Barry Hounsome murder: Mother of teenager who brutally killed his stepfather said they were a 'happy family'

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The mother of a teenage Army cadet who brutally killed his stepfather today said they were a 'happy family' and her son had no reason to kill the man who was a 'role model' to him.

Vladimir Ivashikin was 16 when he attacked Dr Barry Hounsome in his Gosport home in October 2018 with a hammer, knife and electric drill while telling him 'Sorry, Dad'. He later blamed 'insistent and aggressive' 'voices' for ordering him to carry out the 'gruesome' killing.

Flashback: Police at the scene in Southcroft Road in 2018Flashback: Police at the scene in Southcroft Road in 2018
Flashback: Police at the scene in Southcroft Road in 2018 | Solent News & Photo Agency

The 'normal teenager' was diagnosed as suffering from paranoid schizophrenia and after pleading guilty in 2019 to manslaughter due to diminished responsibility and was sent by a judge to a secure hospital.

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But in 2022, Ivashikin allegedly admitted to a nurse that he had 'fabricated' his symptoms, and that he had killed his stepfather because he had wondered 'what it would be like' and 'how powerful it would feel'. Five years after the original hearing, the now 22 year old is on trial at Southampton Crown Court accused of the 54 year old's murder.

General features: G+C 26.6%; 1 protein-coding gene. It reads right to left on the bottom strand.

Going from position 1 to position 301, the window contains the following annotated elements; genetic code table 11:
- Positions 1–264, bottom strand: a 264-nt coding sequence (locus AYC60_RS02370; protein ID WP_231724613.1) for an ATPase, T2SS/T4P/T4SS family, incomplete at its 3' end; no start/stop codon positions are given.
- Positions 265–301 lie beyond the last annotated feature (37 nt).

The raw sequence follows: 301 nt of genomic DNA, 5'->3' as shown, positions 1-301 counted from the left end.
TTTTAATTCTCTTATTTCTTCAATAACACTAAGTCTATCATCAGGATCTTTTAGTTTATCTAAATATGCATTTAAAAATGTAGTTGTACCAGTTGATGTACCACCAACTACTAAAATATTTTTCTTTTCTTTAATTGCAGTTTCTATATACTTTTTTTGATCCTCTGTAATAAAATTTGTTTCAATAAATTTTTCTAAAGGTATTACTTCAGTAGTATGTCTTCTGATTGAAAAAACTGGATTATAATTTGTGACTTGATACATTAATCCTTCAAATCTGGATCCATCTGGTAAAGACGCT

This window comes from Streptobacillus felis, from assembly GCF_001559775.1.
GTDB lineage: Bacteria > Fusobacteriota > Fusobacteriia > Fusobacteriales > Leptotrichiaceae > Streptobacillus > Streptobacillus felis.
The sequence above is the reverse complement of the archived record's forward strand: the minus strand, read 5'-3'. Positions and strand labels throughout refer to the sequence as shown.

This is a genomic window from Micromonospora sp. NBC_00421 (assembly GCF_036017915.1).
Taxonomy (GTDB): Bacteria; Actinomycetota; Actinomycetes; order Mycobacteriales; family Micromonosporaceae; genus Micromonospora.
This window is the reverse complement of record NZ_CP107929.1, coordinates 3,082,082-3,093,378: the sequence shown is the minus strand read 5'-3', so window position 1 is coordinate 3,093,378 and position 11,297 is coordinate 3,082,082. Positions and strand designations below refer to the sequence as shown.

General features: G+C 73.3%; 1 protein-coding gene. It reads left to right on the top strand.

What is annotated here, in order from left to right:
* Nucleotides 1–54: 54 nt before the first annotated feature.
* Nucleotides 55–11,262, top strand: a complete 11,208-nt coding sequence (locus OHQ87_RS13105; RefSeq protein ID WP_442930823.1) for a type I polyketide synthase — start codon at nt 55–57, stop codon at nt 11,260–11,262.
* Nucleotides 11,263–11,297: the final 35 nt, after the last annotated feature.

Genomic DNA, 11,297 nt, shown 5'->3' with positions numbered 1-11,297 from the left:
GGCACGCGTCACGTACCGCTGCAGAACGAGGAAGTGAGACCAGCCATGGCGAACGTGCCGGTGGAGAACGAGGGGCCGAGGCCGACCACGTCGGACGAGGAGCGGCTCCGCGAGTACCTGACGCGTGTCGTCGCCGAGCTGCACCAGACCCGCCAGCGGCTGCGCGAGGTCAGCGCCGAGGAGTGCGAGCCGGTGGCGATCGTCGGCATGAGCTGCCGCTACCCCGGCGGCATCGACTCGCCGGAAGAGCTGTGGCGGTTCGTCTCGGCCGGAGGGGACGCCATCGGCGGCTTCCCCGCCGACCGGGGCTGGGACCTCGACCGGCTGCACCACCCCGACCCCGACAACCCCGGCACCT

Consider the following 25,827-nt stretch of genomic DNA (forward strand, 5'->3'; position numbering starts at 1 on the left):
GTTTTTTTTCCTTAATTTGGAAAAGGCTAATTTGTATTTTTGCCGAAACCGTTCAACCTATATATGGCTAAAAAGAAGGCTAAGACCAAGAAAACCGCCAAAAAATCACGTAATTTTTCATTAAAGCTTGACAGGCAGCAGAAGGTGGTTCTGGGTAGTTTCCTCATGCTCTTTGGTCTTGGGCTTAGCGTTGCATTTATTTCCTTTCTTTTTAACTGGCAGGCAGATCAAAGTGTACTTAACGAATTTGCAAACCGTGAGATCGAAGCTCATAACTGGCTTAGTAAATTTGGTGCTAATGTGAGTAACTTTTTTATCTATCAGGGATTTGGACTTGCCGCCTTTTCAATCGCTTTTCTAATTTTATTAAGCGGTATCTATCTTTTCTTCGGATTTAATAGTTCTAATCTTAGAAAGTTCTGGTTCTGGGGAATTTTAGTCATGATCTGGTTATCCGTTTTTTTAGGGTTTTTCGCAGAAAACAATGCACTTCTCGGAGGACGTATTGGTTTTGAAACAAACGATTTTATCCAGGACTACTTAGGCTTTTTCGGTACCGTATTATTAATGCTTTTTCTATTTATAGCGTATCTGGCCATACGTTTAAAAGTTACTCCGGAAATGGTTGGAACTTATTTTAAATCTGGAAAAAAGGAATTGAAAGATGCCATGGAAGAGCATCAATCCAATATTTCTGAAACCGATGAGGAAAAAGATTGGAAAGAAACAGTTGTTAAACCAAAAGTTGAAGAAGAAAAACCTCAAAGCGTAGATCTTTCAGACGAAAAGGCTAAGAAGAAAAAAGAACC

Today, jurors heard a statement from Ivashikin's mother, Natalia Hounsome, who said her son caused 'no trouble' and would rarely argue. "Before this incident, I would describe Vladimir as a normal teenager - messy and smelly but very nice.

"We were happy as a family - we thought we were very lucky. We loved each other and he loved Barry."

Ms Hounslow said her son rarely refused to help around the family home in Southcroft Road and she and her late husband tried to prepare him for the future and for an 'independent life'.

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"He was interested in what was happening in the world," she said, "I knew that he was anti-war and very disapproving of terrorism."

However, Ms Hounsome said her son struggled to open up and it was 'difficult to get from him how he was feeling'. She said he never invited his classmates to his house but said he did have friends who he would play games online with and would also visit.

Pictured: Winchester Crown CourtPictured: Winchester Crown Court
Pictured: Winchester Crown Court

"I would have said that Vladimir and Barry had a very good relationship," she said of her son and Dr Hounsome. "Vladimir called him dad, Barry was a role model to him, they spent a lot of time together."

The mother of two said the pair would often visit museums together and both enjoyed shooting. "Sometimes Barry had to discipline Vladimir by telling him off but this was not very often," she added in the statement which was written soon after the attack.

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Ms Hounsome - a Russian health economics lecturer who has worked at several universities in the UK - said her son had 'always known' that Dr Hounslow was not his biological father.

The court heard that in the weeks before the attack, she had shown her son pictures of his natural father and informed him that he was a Russian scientist. At the time, Ivashikin's father did not know about his existence.

"I do not think that telling Vladimir about his biological father changed anything between him and Barry," she said. "He understood the father is the person who raised you and not where the genes come from."